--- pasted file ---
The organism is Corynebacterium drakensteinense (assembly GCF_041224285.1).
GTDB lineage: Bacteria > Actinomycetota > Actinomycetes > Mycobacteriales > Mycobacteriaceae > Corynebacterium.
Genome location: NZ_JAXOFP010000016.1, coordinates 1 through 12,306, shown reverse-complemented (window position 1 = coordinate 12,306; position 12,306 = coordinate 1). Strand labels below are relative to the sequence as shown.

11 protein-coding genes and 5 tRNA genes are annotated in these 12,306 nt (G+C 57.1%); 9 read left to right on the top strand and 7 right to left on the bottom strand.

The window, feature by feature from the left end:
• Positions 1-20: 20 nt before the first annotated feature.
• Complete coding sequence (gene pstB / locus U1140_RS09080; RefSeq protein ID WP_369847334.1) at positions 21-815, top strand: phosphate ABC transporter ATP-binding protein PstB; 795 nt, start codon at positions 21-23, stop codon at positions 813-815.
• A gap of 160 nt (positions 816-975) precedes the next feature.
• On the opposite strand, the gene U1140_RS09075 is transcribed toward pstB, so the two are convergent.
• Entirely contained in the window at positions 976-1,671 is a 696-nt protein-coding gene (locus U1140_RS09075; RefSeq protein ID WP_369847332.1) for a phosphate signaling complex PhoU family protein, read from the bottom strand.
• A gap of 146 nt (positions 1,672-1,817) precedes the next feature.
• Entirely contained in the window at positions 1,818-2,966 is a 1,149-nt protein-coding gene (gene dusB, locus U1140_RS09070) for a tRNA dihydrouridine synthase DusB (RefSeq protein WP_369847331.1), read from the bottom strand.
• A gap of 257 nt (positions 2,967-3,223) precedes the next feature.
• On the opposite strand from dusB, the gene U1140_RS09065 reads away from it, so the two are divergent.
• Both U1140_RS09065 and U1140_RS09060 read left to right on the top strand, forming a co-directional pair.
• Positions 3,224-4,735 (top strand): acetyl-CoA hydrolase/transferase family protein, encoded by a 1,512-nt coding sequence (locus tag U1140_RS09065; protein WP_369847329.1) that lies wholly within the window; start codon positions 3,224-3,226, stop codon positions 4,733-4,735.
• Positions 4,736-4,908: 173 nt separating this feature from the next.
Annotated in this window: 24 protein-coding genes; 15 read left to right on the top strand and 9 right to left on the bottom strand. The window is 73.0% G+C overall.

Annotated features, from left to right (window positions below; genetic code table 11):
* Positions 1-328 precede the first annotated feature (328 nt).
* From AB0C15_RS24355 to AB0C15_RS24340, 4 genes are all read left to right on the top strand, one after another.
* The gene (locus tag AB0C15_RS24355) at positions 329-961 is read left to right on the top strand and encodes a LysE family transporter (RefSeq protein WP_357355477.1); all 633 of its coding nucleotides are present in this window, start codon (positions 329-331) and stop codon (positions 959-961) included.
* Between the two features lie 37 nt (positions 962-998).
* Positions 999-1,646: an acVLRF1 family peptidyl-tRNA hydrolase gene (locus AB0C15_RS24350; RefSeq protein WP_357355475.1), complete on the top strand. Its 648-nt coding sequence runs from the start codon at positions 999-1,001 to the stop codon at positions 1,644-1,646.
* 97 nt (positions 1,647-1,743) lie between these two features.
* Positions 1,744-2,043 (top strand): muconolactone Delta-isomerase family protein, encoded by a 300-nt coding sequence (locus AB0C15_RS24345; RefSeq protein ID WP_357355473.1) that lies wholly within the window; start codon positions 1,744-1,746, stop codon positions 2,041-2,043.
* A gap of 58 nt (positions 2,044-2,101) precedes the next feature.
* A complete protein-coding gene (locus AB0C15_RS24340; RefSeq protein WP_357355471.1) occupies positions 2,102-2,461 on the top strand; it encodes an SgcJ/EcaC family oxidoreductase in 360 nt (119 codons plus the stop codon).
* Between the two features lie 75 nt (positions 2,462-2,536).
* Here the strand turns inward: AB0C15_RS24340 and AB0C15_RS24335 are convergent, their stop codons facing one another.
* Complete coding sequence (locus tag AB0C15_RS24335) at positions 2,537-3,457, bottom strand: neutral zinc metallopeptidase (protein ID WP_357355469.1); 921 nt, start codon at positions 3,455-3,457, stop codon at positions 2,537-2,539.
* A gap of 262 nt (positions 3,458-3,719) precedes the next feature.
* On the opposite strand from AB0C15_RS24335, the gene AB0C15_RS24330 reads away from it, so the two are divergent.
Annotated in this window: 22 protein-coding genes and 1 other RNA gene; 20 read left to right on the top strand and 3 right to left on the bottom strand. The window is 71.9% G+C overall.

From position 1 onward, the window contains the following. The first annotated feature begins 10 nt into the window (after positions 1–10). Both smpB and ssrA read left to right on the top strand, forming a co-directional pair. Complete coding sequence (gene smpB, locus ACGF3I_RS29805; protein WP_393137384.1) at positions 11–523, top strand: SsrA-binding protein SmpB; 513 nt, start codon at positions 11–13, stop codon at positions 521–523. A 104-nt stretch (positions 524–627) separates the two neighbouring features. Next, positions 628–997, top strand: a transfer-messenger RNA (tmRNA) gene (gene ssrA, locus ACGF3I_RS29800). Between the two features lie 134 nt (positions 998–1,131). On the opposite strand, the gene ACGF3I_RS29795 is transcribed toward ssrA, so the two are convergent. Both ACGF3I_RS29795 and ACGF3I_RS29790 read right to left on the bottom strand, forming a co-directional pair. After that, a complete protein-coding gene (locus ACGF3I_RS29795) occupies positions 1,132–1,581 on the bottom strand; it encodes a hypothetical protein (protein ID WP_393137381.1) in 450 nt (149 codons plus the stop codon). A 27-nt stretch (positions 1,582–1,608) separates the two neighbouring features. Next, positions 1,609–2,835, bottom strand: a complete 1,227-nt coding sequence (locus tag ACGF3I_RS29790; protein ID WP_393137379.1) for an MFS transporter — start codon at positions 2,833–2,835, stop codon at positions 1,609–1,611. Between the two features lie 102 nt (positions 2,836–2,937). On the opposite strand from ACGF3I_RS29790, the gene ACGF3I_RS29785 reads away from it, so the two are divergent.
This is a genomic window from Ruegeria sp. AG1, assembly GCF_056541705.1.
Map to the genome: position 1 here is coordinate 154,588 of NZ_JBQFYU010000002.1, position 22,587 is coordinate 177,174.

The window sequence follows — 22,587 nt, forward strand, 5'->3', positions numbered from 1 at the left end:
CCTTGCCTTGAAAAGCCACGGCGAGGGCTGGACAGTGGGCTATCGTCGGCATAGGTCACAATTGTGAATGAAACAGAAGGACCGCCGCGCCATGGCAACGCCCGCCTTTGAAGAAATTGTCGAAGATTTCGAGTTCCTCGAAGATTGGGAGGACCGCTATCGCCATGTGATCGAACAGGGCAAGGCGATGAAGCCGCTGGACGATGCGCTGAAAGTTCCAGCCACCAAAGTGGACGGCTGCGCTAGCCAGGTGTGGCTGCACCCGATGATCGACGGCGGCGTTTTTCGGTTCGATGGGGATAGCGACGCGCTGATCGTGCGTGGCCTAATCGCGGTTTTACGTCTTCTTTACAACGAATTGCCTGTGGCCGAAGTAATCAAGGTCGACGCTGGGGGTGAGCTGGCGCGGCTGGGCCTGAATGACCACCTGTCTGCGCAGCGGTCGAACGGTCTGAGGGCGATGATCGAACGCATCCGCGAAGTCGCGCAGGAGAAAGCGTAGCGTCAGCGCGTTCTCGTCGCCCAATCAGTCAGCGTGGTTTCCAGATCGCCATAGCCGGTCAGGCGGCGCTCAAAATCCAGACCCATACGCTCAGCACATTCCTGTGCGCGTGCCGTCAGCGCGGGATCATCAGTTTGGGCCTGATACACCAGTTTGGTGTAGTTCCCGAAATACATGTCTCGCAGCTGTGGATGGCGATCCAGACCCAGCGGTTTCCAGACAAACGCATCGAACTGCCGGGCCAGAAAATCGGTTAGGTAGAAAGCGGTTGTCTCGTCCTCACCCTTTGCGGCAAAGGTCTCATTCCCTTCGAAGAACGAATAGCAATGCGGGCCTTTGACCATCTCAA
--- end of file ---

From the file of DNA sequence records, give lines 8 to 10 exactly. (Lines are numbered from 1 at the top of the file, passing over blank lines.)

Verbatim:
• A gap of 160 nt (positions 816-975) precedes the next feature.
• On the opposite strand, the gene U1140_RS09075 is transcribed toward pstB, so the two are convergent.
• Entirely contained in the window at positions 976-1,671 is a 696-nt protein-coding gene (locus U1140_RS09075; RefSeq protein ID WP_369847332.1) for a phosphate signaling complex PhoU family protein, read from the bottom strand.